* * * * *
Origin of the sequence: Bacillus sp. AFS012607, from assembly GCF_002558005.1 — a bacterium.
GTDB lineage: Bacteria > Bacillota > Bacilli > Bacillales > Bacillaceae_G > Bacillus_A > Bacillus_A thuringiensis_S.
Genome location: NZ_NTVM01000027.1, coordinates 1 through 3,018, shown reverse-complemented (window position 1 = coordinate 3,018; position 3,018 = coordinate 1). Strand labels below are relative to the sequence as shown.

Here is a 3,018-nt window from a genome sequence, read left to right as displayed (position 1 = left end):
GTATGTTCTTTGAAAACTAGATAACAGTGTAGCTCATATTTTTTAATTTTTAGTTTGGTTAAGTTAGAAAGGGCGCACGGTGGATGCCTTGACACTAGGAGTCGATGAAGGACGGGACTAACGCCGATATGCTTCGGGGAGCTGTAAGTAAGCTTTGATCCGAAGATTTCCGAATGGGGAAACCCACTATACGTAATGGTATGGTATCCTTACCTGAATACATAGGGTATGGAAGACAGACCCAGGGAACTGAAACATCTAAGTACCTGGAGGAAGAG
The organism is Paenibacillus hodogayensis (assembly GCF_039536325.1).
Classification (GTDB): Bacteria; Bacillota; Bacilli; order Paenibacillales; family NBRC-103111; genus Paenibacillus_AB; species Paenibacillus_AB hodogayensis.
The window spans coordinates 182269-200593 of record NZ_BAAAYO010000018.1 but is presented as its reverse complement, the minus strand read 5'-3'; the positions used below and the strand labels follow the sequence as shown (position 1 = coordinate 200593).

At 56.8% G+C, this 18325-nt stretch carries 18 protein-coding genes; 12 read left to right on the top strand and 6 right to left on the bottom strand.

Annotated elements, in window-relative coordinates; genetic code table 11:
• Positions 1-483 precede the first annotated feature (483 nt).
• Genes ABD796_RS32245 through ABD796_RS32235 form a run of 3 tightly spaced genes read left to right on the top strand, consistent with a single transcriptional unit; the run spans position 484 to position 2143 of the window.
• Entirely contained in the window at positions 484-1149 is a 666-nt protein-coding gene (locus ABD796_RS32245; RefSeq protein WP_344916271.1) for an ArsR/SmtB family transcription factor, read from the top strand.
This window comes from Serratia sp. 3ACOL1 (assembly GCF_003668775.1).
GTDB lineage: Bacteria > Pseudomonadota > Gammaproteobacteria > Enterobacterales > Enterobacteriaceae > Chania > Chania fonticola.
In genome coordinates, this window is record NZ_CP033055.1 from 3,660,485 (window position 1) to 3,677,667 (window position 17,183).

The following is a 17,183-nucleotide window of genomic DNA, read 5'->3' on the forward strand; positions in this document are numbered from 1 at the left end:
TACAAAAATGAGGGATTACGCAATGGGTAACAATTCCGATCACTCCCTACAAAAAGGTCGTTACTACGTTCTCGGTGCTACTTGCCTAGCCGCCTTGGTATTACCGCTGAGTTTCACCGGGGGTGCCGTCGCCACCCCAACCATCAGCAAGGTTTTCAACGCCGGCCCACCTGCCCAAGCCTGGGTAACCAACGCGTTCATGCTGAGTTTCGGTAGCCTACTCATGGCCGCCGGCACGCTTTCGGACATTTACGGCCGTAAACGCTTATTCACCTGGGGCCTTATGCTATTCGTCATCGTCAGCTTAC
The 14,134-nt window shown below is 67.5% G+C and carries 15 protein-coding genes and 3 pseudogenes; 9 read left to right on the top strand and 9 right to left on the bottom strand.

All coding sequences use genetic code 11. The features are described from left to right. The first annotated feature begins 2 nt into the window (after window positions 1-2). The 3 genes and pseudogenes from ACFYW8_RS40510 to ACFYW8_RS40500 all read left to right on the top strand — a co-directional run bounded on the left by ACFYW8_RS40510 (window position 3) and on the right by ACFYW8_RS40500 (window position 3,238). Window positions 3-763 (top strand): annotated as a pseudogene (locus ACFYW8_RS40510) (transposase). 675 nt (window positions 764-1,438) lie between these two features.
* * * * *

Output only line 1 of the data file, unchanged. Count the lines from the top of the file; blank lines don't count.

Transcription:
Origin of the sequence: Bacillus sp. AFS012607, from assembly GCF_002558005.1 — a bacterium.